One of the nine treasures of the UNESCO listed Arab-Norman Palermo, the cathedral of Monreale is an extraordinary testament to the fusion of architectural styles and traditions that characterise Sicily.
Situated just outside Palermo, the historic hill town is easily accessible by bus along a pleasant route with views over the fertile Conca d’Oro.
Make straight for the great Norman cathedral and prepare to be dazzled by glittering gold mosaics. The cathedral dates back to the 12th century, after the Normans had driven the Arabs from Sicily and established Palermo as their capital. In 1174, King William II founded a Benedictine monastery in Monreale and employed Arabic, Byzantine and Norman craftsmen to construct and complete a new church as soon as possible in order that he and his successors might be buried here. The end result was over 6000m² of mosaics and masterpieces that include scenes of Noak’s Ark and, above the altar, the image of Christ Pantocrator, draped in a blue robe.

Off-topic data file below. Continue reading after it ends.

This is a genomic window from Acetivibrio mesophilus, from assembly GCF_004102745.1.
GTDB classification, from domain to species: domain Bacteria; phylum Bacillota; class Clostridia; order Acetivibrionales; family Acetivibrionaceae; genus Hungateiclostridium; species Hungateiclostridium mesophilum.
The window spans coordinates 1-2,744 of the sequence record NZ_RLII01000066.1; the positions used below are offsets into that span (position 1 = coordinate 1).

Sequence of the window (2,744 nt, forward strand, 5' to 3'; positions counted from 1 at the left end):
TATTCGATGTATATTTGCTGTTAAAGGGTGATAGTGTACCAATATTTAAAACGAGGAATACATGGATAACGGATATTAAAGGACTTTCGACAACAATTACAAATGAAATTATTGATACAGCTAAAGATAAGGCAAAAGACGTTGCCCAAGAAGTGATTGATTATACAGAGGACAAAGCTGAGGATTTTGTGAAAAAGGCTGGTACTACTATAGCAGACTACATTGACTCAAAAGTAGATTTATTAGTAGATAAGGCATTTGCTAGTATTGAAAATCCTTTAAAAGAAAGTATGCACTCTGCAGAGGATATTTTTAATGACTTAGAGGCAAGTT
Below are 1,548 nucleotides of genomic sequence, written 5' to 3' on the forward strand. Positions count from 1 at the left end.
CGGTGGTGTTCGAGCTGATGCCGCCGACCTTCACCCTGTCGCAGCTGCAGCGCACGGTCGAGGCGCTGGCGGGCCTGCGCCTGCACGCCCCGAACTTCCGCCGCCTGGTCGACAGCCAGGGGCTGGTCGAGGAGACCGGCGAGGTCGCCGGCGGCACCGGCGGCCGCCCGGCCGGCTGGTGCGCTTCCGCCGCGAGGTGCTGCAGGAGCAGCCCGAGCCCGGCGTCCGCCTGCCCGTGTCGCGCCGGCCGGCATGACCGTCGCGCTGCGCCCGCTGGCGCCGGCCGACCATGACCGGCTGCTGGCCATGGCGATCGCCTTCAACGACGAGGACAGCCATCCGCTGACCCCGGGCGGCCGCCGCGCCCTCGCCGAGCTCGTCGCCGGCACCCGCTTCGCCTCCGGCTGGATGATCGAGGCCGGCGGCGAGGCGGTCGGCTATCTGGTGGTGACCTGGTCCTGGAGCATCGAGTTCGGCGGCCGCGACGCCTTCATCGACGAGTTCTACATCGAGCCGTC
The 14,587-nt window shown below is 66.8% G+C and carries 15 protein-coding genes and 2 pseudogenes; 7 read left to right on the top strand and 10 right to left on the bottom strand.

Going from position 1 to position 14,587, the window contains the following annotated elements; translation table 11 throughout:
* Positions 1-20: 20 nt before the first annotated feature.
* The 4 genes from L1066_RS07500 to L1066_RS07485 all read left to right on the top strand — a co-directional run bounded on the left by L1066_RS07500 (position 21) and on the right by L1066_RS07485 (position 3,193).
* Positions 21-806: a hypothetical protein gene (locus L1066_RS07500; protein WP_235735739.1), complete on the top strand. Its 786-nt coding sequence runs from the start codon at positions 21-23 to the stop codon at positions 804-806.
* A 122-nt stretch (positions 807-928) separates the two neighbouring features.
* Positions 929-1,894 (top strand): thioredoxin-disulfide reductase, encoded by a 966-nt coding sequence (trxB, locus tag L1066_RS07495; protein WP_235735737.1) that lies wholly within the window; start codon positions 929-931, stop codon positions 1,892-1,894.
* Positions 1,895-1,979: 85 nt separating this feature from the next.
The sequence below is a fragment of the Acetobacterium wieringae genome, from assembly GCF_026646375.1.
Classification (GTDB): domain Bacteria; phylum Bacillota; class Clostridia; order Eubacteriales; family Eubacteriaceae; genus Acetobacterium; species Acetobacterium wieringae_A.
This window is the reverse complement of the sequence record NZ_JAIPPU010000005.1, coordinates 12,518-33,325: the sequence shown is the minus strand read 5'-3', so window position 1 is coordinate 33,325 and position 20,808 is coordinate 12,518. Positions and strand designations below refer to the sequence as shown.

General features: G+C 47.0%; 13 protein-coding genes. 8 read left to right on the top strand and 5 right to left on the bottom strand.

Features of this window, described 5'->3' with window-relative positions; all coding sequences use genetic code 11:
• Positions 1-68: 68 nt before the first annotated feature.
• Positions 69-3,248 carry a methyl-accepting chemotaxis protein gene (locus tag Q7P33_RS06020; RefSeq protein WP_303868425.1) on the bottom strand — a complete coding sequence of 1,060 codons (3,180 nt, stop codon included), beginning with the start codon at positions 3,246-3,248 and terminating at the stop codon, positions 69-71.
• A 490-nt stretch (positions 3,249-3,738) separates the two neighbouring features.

The cloisters of the monastery, which lie adjacent to the Duomo, comprise a quadrangle lined with more than 200 twin columns, many adorned with mosaic or sculpture.